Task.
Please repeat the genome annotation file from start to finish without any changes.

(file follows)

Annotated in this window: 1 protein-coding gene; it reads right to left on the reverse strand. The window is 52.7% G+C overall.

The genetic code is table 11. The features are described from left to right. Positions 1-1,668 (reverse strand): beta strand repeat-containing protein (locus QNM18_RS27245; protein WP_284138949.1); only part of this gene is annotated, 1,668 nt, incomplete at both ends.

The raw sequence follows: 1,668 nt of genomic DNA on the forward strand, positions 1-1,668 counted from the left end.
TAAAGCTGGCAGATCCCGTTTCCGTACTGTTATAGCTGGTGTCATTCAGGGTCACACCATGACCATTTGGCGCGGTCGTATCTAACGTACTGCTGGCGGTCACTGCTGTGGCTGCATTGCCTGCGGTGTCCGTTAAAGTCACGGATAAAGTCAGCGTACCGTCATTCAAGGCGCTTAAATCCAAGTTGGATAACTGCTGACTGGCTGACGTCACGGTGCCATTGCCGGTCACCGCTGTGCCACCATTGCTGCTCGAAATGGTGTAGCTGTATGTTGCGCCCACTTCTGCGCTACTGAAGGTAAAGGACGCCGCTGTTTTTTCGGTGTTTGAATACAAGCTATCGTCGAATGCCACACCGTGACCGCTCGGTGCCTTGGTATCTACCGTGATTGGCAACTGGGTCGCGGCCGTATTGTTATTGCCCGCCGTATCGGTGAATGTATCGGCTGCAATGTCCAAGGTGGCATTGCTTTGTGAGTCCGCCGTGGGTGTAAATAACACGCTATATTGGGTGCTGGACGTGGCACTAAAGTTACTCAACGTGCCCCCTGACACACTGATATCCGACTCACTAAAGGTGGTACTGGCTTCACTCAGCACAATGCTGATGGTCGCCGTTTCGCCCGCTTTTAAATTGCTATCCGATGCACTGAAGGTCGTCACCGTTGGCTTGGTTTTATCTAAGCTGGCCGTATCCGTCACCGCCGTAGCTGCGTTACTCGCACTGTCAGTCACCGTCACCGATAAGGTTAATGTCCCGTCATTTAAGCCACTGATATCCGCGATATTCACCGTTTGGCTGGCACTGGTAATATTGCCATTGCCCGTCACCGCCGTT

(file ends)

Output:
Annotated in this window: 1 protein-coding gene; it reads right to left on the reverse strand. The window is 52.7% G+C overall.

The genetic code is table 11. The features are described from left to right. Positions 1-1,668 (reverse strand): beta strand repeat-containing protein (locus QNM18_RS27245; protein WP_284138949.1); only part of this gene is annotated, 1,668 nt, incomplete at both ends.

The raw sequence follows: 1,668 nt of genomic DNA on the forward strand, positions 1-1,668 counted from the left end.
TAAAGCTGGCAGATCCCGTTTCCGTACTGTTATAGCTGGTGTCATTCAGGGTCACACCATGACCATTTGGCGCGGTCGTATCTAACGTACTGCTGGCGGTCACTGCTGTGGCTGCATTGCCTGCGGTGTCCGTTAAAGTCACGGATAAAGTCAGCGTACCGTCATTCAAGGCGCTTAAATCCAAGTTGGATAACTGCTGACTGGCTGACGTCACGGTGCCATTGCCGGTCACCGCTGTGCCACCATTGCTGCTCGAAATGGTGTAGCTGTATGTTGCGCCCACTTCTGCGCTACTGAAGGTAAAGGACGCCGCTGTTTTTTCGGTGTTTGAATACAAGCTATCGTCGAATGCCACACCGTGACCGCTCGGTGCCTTGGTATCTACCGTGATTGGCAACTGGGTCGCGGCCGTATTGTTATTGCCCGCCGTATCGGTGAATGTATCGGCTGCAATGTCCAAGGTGGCATTGCTTTGTGAGTCCGCCGTGGGTGTAAATAACACGCTATATTGGGTGCTGGACGTGGCACTAAAGTTACTCAACGTGCCCCCTGACACACTGATATCCGACTCACTAAAGGTGGTACTGGCTTCACTCAGCACAATGCTGATGGTCGCCGTTTCGCCCGCTTTTAAATTGCTATCCGATGCACTGAAGGTCGTCACCGTTGGCTTGGTTTTATCTAAGCTGGCCGTATCCGTCACCGCCGTAGCTGCGTTACTCGCACTGTCAGTCACCGTCACCGATAAGGTTAATGTCCCGTCATTTAAGCCACTGATATCCGCGATATTCACCGTTTGGCTGGCACTGGTAATATTGCCATTGCCCGTCACCGCCGTT